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Structural changes in agriculture have been going on in many countries all over the world during the last two decades. Developments were forced by radical reforms of countries concerned resulting in to establishing new farm structure. Large scale farm systems were broken up and tens of millions of small farms were established in Central and Eastern Europe (CEE) and former soviet states (CIS). Although small farms play a very important role in providing people with food, negligence and taking over the vertical coordination of food sector by multinational retail chains as well as severe competition have placed hard pressure on small farms. As a consequence number
of small farms declined very much and this process still did not come to an end. The question arises: what is the future of small farms in the region? Our analysis is partly based on a worldwide research project called Regoverning markets1 and intends to look at both the status and the perspectives of small farms is CEE and to provide an analysis of evolving relations in the food chain and impacts upon small farmers in the region. The paper is organized in the following way. First part gives an overview of the dual farm structure occurred in the region. Second part is focusing on the characteristics of small farms in both Central Europe and the former Soviet Union countries. Third section discusses the problems and difficulties small farms are facing. Finally, some lessons will be listed for policy consideration.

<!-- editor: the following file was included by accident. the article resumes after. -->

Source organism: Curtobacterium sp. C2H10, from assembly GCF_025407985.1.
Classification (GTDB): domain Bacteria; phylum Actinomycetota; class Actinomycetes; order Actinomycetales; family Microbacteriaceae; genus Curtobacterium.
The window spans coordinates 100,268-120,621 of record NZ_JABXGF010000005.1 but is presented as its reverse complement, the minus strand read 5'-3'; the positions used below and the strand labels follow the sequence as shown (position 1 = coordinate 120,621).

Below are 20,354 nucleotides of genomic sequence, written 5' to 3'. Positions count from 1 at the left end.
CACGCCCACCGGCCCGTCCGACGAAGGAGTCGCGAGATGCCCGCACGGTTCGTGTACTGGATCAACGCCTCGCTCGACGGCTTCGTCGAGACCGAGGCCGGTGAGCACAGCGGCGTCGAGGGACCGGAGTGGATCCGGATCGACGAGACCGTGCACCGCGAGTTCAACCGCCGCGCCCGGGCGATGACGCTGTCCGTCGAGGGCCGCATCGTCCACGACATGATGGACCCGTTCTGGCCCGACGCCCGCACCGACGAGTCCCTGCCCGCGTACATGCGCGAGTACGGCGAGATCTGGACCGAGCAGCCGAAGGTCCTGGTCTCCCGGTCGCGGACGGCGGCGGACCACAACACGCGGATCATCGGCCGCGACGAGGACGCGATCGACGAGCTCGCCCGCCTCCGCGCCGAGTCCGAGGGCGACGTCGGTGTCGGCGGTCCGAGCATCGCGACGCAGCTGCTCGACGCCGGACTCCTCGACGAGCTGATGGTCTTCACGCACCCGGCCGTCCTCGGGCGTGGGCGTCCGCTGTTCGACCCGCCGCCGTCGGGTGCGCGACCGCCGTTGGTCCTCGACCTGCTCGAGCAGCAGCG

This publication forms part of the Regoverning Markets project.

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